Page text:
Since at least 1951 anesthesia journals have called for a more rigorous application of statistical methods in research reports (9, 14). This appeal for statistical excellence actually applies to the researcher, to the clinician journal reader, and to the editor. Thirty five years ago the obligations of these three groups was made clear in an unsigned editorial in Anesthesiology (9); there is now a widespread consensus on these responsibilities (1, 2, 21). The researcher must create valid science. The clinician reader must bring sufficient intellectual skills to understand a journal article; using these skills the reader must critique the research report to judge its applicability to his patients. The editor must decline manuscripts showing poor or absent application of the scientific method, experimental design, and statistical analysis.
Though the editors continue to exhort further improvements, even a casual persusal of their journals demonstrates a tremendous improvement in the handling of numeric data over the last four decades (3, 10, 11, 17, 19). With the increasing sophistication of statistical methods in journals, the reader must continue to expand his statistical understanding.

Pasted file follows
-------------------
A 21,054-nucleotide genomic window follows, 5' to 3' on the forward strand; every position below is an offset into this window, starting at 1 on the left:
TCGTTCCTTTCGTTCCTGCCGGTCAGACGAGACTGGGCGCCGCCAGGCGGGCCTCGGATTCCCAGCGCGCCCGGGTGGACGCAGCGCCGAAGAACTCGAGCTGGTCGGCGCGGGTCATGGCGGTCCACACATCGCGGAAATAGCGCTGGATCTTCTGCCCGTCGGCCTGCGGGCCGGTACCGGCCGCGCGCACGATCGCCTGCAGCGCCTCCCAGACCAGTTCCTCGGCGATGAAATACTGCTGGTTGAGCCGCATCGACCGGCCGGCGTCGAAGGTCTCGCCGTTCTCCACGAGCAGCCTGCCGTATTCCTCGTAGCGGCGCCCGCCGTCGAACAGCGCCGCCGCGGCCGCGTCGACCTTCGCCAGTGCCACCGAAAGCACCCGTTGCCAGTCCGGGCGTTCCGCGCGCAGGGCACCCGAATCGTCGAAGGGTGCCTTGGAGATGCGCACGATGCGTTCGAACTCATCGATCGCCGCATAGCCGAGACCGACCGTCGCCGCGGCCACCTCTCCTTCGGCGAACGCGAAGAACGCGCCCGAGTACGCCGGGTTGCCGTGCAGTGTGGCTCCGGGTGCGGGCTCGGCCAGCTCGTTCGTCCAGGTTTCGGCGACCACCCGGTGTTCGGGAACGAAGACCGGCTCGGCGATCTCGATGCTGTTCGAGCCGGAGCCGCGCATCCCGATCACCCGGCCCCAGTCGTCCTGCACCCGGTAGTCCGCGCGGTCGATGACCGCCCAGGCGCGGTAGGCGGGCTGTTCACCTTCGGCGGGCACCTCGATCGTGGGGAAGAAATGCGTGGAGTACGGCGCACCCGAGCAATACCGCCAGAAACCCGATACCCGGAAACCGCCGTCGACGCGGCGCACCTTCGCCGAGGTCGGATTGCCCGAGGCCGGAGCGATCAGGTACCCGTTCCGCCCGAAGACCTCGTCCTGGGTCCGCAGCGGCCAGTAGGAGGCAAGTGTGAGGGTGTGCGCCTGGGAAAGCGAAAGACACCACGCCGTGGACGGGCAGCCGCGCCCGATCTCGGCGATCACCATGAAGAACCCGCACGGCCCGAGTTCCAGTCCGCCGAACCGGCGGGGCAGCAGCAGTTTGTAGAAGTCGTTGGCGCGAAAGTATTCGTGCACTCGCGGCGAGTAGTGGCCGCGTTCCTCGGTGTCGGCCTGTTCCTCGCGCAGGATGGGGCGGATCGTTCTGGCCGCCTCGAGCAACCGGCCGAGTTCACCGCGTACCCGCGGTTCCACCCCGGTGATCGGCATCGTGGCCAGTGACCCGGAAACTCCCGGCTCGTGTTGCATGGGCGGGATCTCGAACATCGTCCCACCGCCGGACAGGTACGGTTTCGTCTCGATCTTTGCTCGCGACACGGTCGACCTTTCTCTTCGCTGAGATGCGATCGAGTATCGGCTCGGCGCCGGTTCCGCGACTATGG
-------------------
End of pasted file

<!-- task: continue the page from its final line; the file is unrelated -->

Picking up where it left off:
In this short review, a few highlights of statistical methods useful either in planning and accomplishing a research project or in reading a research report will be discussed; these include the planning of a study design, data collection, data analysis, and interpretation of the research. Comments about using these concepts to better understand a research article will be included. Also included will be an annotated reading list for further study and reference. Mathematical formulas have been avoided as much as possible. Actual use of statistics requires use of equations which can be found in the books of the reading list.